Controlled burning generating smoke columns Wednesday

A smoke column from a forest fire in Manchester in February 2017. Smoke from yesterday's forest fire in Manchester. (Image: JSHN contributor Mike Logger)

A smoke column from a forest fire in Manchester in February 2017. Smoke from yesterday's forest fire in Manchester. (Image: JSHN contributor Mike Logger)

Smoke will be visible today in the Jersey Shore region as firefighters conduct numerous prescribed burns.

New Jersey Forest Fire Service crews will be burning at the Stafford Forge Wildlife Management Area (WMA) in Little Egg Harbor, Greenwood WMA area in Manchester, Manasquan River WMA in Wall, Bear Swamp Natural Area in Howell, Colliers Mills WMA in Jackson, Bass River State Forest in Eagleswood, and the Wharton State Forest in Tabernacle.

The service says a large smoke column will be visible through the day.

According to the New Jersey State Forest Fire Service, the seasonal prescribed burning program reduces wildfire risks by burning buildup of undergrowth, fallen trees and branches, leaves and other debris on forest floors.

“Since 1906, the Forest Fire Service has protected property, lives and infrastructure by creating defensible space and strategic fire breaks near developed areas,” said Greg McLaughlin, Acting Chief of the New Jersey Forest Fire Service. “These prescribed burns help prevent wildfires, reduce the intensity of these fires, and provide a foundation for safer, more effective fire suppression and protection operations.”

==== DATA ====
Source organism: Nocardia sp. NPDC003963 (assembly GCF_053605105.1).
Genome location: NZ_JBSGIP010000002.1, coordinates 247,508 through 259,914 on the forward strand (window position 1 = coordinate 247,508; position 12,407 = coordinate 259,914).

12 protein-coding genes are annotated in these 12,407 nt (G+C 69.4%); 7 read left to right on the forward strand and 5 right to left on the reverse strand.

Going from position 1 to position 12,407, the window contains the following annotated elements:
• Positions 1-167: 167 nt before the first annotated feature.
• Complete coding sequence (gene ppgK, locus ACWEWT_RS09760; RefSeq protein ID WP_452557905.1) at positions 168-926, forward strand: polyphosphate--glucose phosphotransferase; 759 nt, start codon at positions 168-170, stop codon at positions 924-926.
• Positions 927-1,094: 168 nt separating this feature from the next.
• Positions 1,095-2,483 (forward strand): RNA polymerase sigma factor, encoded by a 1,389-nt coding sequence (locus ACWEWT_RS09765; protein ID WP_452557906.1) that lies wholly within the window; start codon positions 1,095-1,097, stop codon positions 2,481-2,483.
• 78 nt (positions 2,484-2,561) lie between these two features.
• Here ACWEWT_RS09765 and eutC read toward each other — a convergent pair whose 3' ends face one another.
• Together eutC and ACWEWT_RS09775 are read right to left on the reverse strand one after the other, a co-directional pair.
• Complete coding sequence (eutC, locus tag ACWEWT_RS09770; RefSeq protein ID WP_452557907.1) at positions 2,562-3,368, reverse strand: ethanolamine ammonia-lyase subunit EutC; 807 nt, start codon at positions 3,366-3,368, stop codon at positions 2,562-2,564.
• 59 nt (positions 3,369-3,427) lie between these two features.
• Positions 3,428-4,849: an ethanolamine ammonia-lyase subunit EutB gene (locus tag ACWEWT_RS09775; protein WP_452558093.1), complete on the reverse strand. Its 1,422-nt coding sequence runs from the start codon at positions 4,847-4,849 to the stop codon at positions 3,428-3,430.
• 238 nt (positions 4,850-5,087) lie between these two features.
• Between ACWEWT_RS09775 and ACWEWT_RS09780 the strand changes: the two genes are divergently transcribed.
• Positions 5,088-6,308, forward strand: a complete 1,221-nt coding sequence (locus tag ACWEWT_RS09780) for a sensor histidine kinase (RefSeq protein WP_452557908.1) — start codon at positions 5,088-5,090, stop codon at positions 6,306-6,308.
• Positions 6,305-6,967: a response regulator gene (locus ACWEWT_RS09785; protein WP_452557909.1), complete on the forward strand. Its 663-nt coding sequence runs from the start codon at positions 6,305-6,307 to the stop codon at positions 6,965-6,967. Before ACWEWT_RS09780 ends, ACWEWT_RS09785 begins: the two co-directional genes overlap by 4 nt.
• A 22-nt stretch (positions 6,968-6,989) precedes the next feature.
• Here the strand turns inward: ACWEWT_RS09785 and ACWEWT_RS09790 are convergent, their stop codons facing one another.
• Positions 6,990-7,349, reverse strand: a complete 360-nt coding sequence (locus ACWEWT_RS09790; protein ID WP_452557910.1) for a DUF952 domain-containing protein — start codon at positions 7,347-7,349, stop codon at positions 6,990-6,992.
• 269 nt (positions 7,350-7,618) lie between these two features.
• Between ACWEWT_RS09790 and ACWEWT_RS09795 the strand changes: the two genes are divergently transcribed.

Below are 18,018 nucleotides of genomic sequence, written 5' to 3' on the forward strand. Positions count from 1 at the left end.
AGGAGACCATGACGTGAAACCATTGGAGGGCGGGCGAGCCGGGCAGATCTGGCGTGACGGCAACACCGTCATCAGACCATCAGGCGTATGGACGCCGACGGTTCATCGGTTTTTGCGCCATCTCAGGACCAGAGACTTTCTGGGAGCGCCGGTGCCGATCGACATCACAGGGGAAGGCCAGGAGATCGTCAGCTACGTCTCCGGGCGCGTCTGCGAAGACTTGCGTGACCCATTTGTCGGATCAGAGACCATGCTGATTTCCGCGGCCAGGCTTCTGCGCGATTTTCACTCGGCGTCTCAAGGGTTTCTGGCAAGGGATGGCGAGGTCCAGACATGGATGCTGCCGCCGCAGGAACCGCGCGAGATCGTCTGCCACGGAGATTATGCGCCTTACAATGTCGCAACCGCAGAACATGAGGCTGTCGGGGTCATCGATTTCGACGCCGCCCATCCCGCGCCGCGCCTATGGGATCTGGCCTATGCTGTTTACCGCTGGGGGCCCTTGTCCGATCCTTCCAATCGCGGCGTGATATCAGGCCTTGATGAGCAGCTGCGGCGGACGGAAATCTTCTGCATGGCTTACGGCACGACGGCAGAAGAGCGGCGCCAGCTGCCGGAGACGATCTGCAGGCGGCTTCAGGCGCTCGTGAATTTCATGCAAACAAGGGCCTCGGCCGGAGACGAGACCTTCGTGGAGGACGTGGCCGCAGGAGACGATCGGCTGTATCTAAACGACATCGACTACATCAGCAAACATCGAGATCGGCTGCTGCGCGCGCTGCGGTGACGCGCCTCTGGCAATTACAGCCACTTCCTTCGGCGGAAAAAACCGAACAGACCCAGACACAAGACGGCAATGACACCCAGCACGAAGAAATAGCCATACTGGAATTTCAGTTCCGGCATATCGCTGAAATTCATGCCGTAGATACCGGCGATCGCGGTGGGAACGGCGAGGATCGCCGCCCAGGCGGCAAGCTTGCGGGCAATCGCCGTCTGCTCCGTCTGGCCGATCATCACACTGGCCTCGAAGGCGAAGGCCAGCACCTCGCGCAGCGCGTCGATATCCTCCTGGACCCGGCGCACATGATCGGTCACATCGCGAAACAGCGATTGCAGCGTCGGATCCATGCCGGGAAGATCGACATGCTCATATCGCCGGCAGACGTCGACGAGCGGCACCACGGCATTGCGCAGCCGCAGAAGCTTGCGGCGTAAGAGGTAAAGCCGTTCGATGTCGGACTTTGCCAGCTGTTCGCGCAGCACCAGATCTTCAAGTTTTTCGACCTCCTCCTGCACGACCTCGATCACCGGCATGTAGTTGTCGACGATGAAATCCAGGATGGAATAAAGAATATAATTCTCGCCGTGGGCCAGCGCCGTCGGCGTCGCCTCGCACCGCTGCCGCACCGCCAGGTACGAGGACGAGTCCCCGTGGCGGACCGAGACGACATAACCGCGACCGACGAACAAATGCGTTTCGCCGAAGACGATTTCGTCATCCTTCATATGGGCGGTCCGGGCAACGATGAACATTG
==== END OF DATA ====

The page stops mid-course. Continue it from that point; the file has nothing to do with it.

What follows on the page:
Prescribed fires, also known as controlled burns, are generally conducted during the mid to late winter months to minimize the amount of smoke produced, and when weather conditions tend to be safer for controlled fires, according to the DEP.

Depending on weather conditions this season, the state Forest Fire Service, part of the DEP’s Division of Parks and Forestry, expects to burn between 30,000 acres of forests and grasslands this season. Most burns are on state-owned property, such as state forests, parks, and wildlife management areas.

With sandy soil that drains rapidly, the New Jersey Pinelands region is highly susceptible to wildfires.

In 2017, the New Jersey Forest Fire Service responded to 753 wildfires, of which 74 percent were a quarter-acre or smaller. The largest was a 3,477-acre conflagration in Wharton State Forest in Burlington County.

When in doubt about the source of the smoke or fire, the DEP advises calling 9-1-1 or 877-WARN-DEP (877-927-6337).

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